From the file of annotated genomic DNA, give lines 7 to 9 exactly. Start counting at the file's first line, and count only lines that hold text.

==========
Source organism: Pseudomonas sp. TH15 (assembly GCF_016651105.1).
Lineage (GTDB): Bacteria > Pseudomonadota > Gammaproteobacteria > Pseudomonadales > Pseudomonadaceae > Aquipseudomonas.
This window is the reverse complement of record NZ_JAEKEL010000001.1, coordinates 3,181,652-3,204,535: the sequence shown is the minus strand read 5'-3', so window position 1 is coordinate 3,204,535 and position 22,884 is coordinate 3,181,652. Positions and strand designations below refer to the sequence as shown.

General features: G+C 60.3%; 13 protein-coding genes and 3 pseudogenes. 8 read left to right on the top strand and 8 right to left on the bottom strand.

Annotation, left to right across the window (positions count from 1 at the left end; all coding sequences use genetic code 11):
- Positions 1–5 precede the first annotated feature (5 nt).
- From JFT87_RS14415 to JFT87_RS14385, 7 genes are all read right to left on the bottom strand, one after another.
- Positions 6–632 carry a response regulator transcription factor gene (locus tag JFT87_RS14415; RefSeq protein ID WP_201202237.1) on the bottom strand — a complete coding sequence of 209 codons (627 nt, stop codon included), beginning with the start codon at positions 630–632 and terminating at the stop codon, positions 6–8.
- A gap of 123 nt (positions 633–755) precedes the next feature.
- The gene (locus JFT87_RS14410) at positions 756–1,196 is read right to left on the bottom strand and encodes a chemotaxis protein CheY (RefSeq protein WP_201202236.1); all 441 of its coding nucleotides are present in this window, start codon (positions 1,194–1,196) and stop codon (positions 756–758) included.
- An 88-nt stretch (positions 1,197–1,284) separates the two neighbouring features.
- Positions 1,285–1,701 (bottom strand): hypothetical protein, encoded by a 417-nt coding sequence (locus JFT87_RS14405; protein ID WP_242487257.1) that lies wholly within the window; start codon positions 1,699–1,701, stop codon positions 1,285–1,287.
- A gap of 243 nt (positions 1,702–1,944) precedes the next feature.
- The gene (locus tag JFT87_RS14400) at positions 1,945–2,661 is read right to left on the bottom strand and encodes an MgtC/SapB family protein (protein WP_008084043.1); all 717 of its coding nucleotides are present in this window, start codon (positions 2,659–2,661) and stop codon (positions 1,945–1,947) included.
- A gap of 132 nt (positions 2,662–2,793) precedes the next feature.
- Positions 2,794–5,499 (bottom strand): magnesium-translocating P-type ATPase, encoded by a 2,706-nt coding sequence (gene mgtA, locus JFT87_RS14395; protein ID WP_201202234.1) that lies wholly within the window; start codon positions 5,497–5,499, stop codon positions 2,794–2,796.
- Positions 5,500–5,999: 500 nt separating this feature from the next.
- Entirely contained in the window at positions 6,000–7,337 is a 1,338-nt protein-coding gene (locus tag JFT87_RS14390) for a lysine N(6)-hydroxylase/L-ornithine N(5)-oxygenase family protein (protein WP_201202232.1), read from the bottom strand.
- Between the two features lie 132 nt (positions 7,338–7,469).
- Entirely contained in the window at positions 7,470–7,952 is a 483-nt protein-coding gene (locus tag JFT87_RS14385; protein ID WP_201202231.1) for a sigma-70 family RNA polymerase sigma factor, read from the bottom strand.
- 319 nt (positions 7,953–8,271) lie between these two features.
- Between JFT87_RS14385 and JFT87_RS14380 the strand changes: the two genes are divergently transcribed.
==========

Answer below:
- From JFT87_RS14415 to JFT87_RS14385, 7 genes are all read right to left on the bottom strand, one after another.
- Positions 6–632 carry a response regulator transcription factor gene (locus tag JFT87_RS14415; RefSeq protein ID WP_201202237.1) on the bottom strand — a complete coding sequence of 209 codons (627 nt, stop codon included), beginning with the start codon at positions 630–632 and terminating at the stop codon, positions 6–8.
- A gap of 123 nt (positions 633–755) precedes the next feature.